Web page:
If the ULVZ is partially molten, it may provide a window through which heat can escape from the core, says Williams. In places without a ULVZ, where the lowermost mantle is solid, heat travels relatively slowly up from the core into the mantle. Partially molten rock, however, can transport heat perhaps a hundred times faster out of the core, he says. The flood of energy leaving the core should cause the solid mantle rock above the ULVZ to start rising, creating a plume of superheated rock creeping toward the surface.

Revenaugh, Williams, and Garnero described evidence supporting this idea in December 1997 at a meeting of the American Geophysical Union in San Francisco. They compared the mapped location of the ULVZ with the known position of mantle hot spots. As the name suggests, hot spots are anomalously warm regions at the top of the mantle; they melt the base of the lithosphere and create volcanoes such as Hawaii and Iceland. As a lithospheric plate passes over a hot spot, like a conveyor belt passing over a lit candle, the heat raises a chain of volcanoes.

The researchers report finding strong evidence linking the ULVZ to the position of hot spots. So far, geophysicists have searched almost half the bottom of the mantle; their mapped locations of the ULVZ underlie a total of 12 percent of the globe. Although relatively limited, the documented ULVZ shows up beneath a third of all hot spots, including the most prodigious ones, says Williams. There is only a 1 percent chance that this pattern would occur randomly, the researchers estimate.

Some other scientists, however, remain cool to the hot spot-ULVZ connection at this point. "So far, it is more tantalizing than compelling," comments Vidale. He says that researchers will need to survey the rest of the globe to see just how pervasive the ULVZ is.

If the link between hot spots and the ULVZ holds, it offers insight into aspects of Earth's evolution. When plumes rise from the mantle and start burning through the lithosphere, they may have the power to fracture continents. Indeed, some geophysicists suggest that a plume severed Africa from South America 130 million years ago, creating the South Atlantic Ocean. It may be, says Williams, that the distribution of the ULVZ has helped determine the position of the ocean basins and continents on the modern globe.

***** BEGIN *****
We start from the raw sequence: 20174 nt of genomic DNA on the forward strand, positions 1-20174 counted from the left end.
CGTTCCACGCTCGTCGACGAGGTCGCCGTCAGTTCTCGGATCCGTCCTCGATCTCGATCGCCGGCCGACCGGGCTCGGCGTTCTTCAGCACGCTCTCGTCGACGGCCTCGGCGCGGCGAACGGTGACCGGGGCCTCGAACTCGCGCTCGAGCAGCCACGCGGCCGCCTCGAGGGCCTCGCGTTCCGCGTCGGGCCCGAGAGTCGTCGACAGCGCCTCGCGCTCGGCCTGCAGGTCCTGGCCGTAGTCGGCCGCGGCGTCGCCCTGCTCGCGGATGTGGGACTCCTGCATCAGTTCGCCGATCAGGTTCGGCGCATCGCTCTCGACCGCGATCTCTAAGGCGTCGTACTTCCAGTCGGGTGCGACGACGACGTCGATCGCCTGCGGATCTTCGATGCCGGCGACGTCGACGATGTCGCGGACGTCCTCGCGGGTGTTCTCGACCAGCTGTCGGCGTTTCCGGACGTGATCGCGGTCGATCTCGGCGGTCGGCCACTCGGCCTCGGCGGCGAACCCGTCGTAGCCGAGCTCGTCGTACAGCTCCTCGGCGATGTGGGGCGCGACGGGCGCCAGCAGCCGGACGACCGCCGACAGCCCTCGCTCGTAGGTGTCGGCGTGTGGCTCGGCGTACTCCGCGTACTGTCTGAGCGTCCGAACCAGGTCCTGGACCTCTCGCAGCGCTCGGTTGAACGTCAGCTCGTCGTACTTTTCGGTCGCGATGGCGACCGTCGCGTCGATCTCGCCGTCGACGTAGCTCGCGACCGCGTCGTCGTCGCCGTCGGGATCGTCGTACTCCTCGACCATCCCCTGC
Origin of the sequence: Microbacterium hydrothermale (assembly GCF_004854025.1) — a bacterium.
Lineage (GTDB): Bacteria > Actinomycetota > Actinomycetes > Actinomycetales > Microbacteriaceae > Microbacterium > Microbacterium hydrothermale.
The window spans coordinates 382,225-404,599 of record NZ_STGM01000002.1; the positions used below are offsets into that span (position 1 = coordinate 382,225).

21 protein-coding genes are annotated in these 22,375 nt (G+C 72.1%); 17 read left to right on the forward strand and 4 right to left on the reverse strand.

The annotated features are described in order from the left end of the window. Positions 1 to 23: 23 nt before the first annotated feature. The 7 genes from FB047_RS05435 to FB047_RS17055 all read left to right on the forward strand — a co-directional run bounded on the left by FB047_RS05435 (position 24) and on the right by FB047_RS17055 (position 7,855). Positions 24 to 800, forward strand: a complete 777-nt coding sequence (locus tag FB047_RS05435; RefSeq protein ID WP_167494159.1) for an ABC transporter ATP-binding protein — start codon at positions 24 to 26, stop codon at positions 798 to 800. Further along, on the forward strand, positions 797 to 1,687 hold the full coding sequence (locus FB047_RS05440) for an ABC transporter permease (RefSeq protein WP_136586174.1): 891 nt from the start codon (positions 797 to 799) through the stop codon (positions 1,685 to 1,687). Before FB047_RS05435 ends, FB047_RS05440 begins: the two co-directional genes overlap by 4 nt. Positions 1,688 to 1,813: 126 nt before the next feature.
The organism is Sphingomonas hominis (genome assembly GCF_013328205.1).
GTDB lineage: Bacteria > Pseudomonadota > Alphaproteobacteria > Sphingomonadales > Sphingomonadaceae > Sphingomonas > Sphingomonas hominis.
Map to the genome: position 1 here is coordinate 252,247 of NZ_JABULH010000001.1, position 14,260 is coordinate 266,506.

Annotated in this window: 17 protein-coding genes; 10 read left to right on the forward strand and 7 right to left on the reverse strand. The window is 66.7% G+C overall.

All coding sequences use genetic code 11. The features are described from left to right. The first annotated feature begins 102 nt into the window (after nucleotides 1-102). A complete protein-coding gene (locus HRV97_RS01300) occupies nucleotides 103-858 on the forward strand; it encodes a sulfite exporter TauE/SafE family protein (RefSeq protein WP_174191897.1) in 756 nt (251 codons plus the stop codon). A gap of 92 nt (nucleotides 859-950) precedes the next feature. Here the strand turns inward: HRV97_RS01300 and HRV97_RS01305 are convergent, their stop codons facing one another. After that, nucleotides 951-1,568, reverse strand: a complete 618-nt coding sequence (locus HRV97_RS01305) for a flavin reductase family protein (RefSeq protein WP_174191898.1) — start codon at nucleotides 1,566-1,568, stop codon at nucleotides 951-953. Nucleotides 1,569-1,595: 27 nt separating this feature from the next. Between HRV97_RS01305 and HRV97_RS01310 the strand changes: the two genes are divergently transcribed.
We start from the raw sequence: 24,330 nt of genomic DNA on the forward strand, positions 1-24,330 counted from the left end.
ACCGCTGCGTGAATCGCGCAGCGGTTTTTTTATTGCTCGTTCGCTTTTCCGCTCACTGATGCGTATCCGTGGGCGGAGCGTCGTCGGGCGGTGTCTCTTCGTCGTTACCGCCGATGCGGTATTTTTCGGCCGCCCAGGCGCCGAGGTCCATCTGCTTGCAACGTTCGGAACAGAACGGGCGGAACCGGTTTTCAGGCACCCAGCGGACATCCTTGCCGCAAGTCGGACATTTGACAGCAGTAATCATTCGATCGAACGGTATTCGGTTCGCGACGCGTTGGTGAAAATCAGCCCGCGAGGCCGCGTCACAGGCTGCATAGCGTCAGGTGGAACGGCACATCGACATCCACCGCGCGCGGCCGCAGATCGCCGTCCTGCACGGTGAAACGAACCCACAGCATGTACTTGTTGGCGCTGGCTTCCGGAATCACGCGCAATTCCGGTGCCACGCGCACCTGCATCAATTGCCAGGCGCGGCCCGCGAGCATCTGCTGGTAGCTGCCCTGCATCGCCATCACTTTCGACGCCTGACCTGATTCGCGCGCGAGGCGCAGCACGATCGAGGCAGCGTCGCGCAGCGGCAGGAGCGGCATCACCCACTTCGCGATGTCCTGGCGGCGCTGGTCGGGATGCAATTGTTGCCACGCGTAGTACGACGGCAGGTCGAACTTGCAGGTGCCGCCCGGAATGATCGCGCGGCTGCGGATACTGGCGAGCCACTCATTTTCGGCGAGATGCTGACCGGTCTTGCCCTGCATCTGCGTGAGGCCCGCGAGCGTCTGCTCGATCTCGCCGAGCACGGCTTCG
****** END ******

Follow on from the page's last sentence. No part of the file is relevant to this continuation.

"What we're seeing at the surface may effectively be a manifestation of something that's occurring 2,850 km below our feet," he says.

Geophysicists like to refer to the continents as the scum of the planet. These rocky rafts represent an amalgam of the buoyant materials that bobbed to the surface throughout Earth's evolution. Following that nomenclature, then, the ULVZ may be the dregs of the mantle--in other words, the densest rocks in the planet.

Since the discovery of a partially molten layer at the base of the mantle, researchers have wondered just what kind of materials make up the ULVZ. At this point, they have little evidence to go on, says Williams. It could be that when portions of the deep mantle start to melt, the fluids are actually denser than the surrounding rock and sink to the bottom. Or the ULVZ may contain iron-rich minerals, created when mantle minerals react with the molten iron of the outer core. In recent years, high-pressure experiments have taught scientists that these reactions are possible.

If the lowermost mantle contains pockets of iron-rich rock, these electrically conductive patches should have noticeable effects on Earth's geomagnetic field. The field draws its power from the swirling currents of molten iron in the outer core, but the lowermost mantle may exert some control over the behavior of the field, says seismologist Thorne Lay of UC-Santa Cruz.

One sign of this comes from patterns of geomagnetic reversals, when Earth's north and south magnetic poles swap positions. During these chaotic episodes--which happen once or a few times every million years--the positions of the poles migrate over Earth's surface in two distinct corridors running through the Americas and the western Pacific. These corridors tend to avoid places where scientists have detected the ULVZ, which suggests that the deep mantle may play a role in how reversals happen, says Lay.

With so many new discoveries of the deep mantle appearing in research journals during the last few years, scientists are struggling to put all the observations into a coherent picture. For some, the current state of affairs brings on a sense of deja vu--back to the days just before the birth of plate tectonics, when research on the lithosphere was blossoming. The giddiness is almost palpable at scientific meetings, where scientists flock to crowded halls to watch new images of the deep planet flash up on screen.

"The field is poised," says Lay, "for a bunch of different observations to come together into some enhanced understanding of how the deep mantle works."
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Author:Monastersky, Richard
Publication:Science News
Article Type:Cover Story
Date:Feb 14, 1998